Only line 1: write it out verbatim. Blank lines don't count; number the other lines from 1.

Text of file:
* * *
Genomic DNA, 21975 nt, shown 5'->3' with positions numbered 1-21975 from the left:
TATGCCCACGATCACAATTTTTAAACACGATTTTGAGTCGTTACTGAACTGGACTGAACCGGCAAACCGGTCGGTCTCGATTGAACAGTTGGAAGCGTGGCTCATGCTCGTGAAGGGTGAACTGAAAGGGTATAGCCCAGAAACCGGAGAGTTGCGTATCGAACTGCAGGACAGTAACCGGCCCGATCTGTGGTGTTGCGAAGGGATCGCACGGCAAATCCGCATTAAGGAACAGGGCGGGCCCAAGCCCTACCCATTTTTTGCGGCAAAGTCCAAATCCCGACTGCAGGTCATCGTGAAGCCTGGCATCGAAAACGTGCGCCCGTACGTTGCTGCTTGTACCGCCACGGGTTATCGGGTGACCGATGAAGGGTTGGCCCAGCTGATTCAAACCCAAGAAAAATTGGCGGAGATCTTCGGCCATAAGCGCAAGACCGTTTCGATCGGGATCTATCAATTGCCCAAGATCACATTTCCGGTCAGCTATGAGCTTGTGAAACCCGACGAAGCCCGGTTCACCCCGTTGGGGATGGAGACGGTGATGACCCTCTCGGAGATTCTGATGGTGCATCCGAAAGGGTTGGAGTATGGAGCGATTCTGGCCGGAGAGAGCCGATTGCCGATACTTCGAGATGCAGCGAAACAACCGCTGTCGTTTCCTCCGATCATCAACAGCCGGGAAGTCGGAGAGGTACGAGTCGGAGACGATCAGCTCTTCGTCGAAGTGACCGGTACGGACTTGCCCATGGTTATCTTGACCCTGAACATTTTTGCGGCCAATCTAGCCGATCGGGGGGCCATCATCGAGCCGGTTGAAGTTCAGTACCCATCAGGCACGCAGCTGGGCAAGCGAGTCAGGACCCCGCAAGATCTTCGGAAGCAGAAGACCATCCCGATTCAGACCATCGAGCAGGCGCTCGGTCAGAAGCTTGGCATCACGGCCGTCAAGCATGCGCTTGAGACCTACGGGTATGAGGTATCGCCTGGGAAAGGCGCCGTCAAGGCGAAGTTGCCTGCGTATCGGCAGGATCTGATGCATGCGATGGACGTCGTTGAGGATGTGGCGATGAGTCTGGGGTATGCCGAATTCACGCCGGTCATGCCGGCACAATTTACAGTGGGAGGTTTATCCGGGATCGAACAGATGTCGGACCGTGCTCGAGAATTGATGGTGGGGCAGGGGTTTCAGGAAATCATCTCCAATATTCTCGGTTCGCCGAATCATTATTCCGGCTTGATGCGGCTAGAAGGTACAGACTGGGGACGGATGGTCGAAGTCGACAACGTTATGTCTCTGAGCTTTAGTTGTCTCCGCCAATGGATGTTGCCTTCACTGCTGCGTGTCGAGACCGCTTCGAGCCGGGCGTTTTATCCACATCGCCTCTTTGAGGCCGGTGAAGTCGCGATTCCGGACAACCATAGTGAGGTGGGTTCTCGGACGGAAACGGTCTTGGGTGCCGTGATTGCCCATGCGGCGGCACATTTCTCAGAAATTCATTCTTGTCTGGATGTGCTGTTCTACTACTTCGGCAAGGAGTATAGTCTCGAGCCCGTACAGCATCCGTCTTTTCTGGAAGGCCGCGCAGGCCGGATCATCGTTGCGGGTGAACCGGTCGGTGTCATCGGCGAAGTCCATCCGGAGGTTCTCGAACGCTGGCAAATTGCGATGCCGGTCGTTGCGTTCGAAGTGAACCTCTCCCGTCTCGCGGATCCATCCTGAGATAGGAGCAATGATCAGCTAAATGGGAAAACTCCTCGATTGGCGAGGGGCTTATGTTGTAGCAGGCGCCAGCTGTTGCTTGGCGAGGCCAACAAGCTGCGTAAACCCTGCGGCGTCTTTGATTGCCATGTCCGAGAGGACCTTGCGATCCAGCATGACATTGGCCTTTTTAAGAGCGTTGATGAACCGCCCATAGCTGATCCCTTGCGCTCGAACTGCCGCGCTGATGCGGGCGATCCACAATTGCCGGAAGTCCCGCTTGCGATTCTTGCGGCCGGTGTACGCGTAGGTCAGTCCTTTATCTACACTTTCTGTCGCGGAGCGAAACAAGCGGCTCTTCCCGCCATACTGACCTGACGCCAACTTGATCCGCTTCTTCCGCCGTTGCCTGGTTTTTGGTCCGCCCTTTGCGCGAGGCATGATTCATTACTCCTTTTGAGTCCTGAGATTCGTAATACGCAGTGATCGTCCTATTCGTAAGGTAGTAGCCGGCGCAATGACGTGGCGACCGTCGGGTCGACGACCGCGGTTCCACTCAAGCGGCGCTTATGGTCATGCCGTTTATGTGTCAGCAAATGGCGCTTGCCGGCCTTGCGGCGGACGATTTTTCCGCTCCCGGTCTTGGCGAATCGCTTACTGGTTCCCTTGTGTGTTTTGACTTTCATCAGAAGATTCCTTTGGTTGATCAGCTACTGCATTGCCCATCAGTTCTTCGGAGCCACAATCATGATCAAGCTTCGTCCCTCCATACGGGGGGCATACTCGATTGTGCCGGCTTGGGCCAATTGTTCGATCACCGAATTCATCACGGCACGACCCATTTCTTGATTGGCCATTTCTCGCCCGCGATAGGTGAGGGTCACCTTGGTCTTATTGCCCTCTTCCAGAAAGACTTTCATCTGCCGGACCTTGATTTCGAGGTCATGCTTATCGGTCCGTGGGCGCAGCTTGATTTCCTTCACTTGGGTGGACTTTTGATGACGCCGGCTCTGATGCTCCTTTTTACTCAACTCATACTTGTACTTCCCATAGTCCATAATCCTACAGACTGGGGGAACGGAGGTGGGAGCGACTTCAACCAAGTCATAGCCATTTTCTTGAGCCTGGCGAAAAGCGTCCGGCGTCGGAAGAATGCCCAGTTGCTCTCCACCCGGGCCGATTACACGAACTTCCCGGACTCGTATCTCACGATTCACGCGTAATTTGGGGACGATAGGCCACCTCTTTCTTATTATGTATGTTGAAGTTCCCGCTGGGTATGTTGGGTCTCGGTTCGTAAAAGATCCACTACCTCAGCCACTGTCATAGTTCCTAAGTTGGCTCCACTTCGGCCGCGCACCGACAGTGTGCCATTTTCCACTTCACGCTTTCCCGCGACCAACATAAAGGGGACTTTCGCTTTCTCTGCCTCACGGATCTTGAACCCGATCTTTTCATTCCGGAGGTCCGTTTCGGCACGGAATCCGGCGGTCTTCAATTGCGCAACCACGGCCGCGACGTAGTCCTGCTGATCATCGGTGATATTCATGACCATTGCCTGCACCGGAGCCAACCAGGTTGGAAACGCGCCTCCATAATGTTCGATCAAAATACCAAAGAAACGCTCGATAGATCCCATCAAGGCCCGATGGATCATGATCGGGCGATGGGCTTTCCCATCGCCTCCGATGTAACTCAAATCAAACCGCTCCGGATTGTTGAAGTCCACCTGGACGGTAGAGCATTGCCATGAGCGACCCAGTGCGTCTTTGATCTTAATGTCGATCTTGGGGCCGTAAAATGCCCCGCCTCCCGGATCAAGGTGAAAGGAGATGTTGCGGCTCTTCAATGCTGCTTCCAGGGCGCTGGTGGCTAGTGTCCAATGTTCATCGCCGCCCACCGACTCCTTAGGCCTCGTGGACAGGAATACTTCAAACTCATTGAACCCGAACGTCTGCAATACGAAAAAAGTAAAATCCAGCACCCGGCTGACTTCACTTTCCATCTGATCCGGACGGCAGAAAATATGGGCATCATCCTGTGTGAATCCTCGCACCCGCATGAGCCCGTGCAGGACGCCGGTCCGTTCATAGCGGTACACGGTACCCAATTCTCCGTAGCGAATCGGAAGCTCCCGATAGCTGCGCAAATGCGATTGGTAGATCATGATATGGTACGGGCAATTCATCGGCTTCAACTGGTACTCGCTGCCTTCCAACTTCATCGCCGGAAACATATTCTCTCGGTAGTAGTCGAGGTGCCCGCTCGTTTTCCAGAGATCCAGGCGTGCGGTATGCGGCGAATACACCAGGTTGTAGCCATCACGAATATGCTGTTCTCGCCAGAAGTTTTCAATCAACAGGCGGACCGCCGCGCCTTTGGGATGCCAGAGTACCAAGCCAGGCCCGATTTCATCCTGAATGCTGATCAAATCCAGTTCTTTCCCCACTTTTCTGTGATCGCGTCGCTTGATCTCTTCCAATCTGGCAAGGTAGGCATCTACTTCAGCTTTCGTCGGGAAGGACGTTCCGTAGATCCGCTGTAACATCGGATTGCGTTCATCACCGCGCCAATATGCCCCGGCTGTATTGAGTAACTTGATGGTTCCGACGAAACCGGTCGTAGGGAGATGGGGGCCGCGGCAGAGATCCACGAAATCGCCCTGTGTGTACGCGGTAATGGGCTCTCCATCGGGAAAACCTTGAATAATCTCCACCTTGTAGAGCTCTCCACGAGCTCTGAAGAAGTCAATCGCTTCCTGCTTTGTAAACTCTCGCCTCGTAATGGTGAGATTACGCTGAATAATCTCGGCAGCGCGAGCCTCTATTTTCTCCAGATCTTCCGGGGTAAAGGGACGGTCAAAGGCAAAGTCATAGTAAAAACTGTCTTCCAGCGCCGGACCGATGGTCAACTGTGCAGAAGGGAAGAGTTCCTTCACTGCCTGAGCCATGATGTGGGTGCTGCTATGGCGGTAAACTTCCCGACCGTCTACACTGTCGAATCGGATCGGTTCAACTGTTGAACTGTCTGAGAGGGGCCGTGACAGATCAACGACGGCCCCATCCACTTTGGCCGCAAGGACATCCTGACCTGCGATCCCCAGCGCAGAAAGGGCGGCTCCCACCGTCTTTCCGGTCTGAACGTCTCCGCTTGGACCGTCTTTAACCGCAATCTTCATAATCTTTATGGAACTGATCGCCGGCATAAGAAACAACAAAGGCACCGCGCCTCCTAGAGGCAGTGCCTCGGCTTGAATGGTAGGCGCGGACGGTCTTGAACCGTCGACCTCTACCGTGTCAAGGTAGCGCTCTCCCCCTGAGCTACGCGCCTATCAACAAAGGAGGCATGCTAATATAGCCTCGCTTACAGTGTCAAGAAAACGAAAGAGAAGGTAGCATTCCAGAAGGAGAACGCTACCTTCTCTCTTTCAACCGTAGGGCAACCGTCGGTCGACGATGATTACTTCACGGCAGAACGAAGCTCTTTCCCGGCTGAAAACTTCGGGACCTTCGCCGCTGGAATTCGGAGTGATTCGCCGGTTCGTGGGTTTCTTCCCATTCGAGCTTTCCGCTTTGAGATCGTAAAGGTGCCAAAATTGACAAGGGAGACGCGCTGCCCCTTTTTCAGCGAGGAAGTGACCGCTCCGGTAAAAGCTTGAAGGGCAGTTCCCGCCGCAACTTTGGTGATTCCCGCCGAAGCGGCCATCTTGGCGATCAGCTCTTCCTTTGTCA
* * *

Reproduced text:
Genomic DNA, 21975 nt, shown 5'->3' with positions numbered 1-21975 from the left: